As noted in the first part of this article, extensive clinical experience, the results of positron-emission tomographic (PET) studies, and neuropathologic examination support the belief that patients in a persistent vegetative state are unaware and insensate and therefore lack the cerebral cortical capacity to be conscious of pain. Almost all such patients have some degree of motor activity and eye movement that would be capable of signaling conscious perception of pain or suffering if such existed. In rare cases, it may be difficult to distinguish a persistent vegetative state from a severe locked-in state. Under such unusual circumstances, a patient may not be able to express behavioral responses to painful stimuli or the responses may be extremely difficult to detect; the absence of a response cannot be taken as proof of the absence of consciousness21,128.

Because the pain response is functional at all levels up to the cerebrum, but not necessarily the cortex, at birth, children of all ages are capable of responding to noxious stimuli129,130. Newborns may have the potential to experience pain and suffering. Infants over several months of age are consciously aware and capable of suffering. Children in a vegetative state may react to noxious stimuli, but for the same reason as in adults, they cannot experience pain or suffering. Such children may have involuntary responses to noxious stimuli, including alerting behavior, grunting, or grimace-like or crying-like behavior. The elicitation of these responses is unlikely to be evidence of conscious awareness of pain or suffering unless they are consistent, sustained, and definitive in nature.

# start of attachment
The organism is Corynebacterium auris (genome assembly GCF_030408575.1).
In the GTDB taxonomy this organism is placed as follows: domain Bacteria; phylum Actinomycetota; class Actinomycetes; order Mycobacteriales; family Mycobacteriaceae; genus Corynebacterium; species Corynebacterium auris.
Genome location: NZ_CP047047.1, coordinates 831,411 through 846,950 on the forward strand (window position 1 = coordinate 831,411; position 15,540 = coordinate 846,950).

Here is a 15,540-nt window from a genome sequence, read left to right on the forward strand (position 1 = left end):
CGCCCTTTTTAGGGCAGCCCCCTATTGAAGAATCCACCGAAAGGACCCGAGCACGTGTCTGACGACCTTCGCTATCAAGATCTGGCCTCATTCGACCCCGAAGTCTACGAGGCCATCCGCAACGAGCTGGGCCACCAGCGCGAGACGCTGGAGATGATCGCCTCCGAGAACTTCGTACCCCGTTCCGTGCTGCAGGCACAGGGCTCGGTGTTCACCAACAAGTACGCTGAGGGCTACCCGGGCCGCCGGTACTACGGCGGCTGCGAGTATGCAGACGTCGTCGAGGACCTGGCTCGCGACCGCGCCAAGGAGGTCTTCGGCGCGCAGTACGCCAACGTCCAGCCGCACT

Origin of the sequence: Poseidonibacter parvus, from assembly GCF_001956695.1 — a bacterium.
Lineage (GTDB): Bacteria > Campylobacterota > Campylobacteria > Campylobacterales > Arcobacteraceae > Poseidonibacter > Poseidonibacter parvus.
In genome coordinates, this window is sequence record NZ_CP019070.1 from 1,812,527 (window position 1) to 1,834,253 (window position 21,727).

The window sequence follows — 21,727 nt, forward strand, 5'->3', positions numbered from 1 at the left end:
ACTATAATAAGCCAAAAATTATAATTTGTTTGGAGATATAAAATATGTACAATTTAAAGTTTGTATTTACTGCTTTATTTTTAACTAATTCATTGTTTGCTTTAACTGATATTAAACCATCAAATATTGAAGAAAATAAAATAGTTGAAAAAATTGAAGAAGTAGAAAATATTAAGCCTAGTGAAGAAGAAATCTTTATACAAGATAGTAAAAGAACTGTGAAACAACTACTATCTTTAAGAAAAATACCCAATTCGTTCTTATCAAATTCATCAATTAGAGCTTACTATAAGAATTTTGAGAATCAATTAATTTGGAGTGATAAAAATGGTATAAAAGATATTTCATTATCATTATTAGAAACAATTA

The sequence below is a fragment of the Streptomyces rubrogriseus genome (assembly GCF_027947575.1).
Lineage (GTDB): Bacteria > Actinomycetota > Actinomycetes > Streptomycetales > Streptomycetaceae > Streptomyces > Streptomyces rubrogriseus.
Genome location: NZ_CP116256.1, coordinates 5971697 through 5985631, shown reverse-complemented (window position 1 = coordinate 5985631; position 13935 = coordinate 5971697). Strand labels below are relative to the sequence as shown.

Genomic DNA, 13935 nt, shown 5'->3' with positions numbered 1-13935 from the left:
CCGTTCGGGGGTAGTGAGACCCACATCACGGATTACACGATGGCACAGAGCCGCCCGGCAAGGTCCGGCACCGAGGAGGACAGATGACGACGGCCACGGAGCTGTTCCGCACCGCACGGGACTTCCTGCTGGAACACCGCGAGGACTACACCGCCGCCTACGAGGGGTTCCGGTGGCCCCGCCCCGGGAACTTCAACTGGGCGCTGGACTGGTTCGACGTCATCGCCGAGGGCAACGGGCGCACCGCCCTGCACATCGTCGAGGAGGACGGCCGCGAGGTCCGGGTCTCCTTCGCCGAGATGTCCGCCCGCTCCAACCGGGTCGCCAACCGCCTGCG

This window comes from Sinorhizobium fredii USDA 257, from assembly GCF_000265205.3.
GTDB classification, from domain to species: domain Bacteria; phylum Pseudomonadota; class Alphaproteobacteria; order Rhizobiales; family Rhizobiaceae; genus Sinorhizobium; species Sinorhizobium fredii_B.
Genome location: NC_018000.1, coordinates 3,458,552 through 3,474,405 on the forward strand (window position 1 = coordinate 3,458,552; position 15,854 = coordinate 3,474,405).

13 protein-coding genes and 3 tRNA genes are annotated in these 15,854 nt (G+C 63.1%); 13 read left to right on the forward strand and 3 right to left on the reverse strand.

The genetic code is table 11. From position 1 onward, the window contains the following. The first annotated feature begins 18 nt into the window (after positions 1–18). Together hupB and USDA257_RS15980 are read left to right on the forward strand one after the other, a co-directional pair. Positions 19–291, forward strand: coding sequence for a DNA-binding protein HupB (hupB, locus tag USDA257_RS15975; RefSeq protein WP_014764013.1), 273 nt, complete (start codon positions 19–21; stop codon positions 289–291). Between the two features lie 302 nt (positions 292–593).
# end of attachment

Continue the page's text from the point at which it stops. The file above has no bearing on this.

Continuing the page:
Therapy aimed at reversing the persistent vegetative state has not been successful131,132. There have been occasional reports of a benefit from dopamine agonists or dextroamphetamine, but the benefit has been modest at best, and there have been no placebo-controlled or double-blind studies133. Direct electrical stimulation of the mesencephalic reticular formation, nonspecific thalamic nuclei, or dorsal columns has been attempted experimentally in patients in a vegetative state, with claims of recovered consciousness in a few instances134,135,136. The quality of the recovered state was not described in detail, however, and these approaches remain experimental. Reports of improvement with coma stimulation programs have been published, but there are no verified controlled studies reported in peer-reviewed journals132,137,138,139,140,141,142. Overall, there is no published evidence that coma sensory stimulation improves the clinical outcome in patients in a persistent vegetative state.

Determining the Level of Treatment

When the diagnosis of a persistent vegetative state has been properly established, physicians have the responsibility of discussing with the family or surrogate decision makers the probability that the patient will recover or remain in a vegetative state. Physicians should also work closely with the family to determine the appropriate level of medical treatment. There are four levels of treatment: high-technology "rescue" treatments, such as mechanical ventilation, dialysis, and cardiopulmonary resuscitation; medications and other commonly ordered treatments, including antibiotics and supplemental oxygen; hydration and nutrition; and nursing or home care to maintain personal dignity and hygiene143.

When there is agreement on the appropriate level of treatment, the physicians should provide nurses, family members, or others caring for the patient with explicit written instructions about which treatments can be administered and which should be withheld. At all times, the patient's dignity and hygiene must be maintained.